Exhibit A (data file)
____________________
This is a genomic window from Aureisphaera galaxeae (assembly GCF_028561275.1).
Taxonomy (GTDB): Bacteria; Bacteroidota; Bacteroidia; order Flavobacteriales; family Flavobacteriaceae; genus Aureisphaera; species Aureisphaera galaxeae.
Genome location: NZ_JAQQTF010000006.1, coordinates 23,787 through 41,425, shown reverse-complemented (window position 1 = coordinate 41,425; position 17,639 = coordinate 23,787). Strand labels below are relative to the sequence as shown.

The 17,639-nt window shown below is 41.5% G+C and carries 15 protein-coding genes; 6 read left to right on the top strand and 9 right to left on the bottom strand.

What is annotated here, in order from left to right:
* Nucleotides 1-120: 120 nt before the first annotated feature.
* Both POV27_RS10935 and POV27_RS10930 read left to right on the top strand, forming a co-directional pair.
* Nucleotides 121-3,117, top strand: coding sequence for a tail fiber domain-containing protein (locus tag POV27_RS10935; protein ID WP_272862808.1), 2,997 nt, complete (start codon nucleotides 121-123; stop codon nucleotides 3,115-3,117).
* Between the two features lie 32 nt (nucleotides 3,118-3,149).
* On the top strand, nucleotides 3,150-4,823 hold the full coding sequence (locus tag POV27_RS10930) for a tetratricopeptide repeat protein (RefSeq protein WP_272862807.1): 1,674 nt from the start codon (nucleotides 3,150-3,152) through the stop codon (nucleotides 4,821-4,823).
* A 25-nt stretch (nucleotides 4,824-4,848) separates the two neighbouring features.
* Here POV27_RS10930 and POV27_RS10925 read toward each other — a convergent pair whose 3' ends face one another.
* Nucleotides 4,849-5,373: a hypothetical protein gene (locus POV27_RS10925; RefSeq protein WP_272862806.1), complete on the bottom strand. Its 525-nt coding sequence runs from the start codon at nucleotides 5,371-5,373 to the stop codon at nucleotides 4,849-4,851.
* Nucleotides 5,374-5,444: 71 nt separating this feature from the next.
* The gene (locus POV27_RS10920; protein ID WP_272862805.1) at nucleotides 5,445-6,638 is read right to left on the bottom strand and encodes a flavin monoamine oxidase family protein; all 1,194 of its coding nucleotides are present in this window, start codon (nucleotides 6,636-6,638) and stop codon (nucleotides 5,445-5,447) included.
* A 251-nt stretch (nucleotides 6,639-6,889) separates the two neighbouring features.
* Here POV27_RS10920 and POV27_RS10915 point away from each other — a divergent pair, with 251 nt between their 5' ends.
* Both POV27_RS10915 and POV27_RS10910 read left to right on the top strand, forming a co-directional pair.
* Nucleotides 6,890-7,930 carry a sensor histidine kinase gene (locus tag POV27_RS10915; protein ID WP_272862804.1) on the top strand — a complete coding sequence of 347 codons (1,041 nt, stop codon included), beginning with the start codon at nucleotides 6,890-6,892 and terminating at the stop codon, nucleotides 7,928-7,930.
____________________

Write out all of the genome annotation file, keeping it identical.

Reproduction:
This is a genomic window from Aureisphaera galaxeae (assembly GCF_028561275.1).
Taxonomy (GTDB): Bacteria; Bacteroidota; Bacteroidia; order Flavobacteriales; family Flavobacteriaceae; genus Aureisphaera; species Aureisphaera galaxeae.
Genome location: NZ_JAQQTF010000006.1, coordinates 23,787 through 41,425, shown reverse-complemented (window position 1 = coordinate 41,425; position 17,639 = coordinate 23,787). Strand labels below are relative to the sequence as shown.

The 17,639-nt window shown below is 41.5% G+C and carries 15 protein-coding genes; 6 read left to right on the top strand and 9 right to left on the bottom strand.

What is annotated here, in order from left to right:
* Nucleotides 1-120: 120 nt before the first annotated feature.
* Both POV27_RS10935 and POV27_RS10930 read left to right on the top strand, forming a co-directional pair.
* Nucleotides 121-3,117, top strand: coding sequence for a tail fiber domain-containing protein (locus tag POV27_RS10935; protein ID WP_272862808.1), 2,997 nt, complete (start codon nucleotides 121-123; stop codon nucleotides 3,115-3,117).
* Between the two features lie 32 nt (nucleotides 3,118-3,149).
* On the top strand, nucleotides 3,150-4,823 hold the full coding sequence (locus tag POV27_RS10930) for a tetratricopeptide repeat protein (RefSeq protein WP_272862807.1): 1,674 nt from the start codon (nucleotides 3,150-3,152) through the stop codon (nucleotides 4,821-4,823).
* A 25-nt stretch (nucleotides 4,824-4,848) separates the two neighbouring features.
* Here POV27_RS10930 and POV27_RS10925 read toward each other — a convergent pair whose 3' ends face one another.
* Nucleotides 4,849-5,373: a hypothetical protein gene (locus POV27_RS10925; RefSeq protein WP_272862806.1), complete on the bottom strand. Its 525-nt coding sequence runs from the start codon at nucleotides 5,371-5,373 to the stop codon at nucleotides 4,849-4,851.
* Nucleotides 5,374-5,444: 71 nt separating this feature from the next.
* The gene (locus POV27_RS10920; protein ID WP_272862805.1) at nucleotides 5,445-6,638 is read right to left on the bottom strand and encodes a flavin monoamine oxidase family protein; all 1,194 of its coding nucleotides are present in this window, start codon (nucleotides 6,636-6,638) and stop codon (nucleotides 5,445-5,447) included.
* A 251-nt stretch (nucleotides 6,639-6,889) separates the two neighbouring features.
* Here POV27_RS10920 and POV27_RS10915 point away from each other — a divergent pair, with 251 nt between their 5' ends.
* Both POV27_RS10915 and POV27_RS10910 read left to right on the top strand, forming a co-directional pair.
* Nucleotides 6,890-7,930 carry a sensor histidine kinase gene (locus tag POV27_RS10915; protein ID WP_272862804.1) on the top strand — a complete coding sequence of 347 codons (1,041 nt, stop codon included), beginning with the start codon at nucleotides 6,890-6,892 and terminating at the stop codon, nucleotides 7,928-7,930.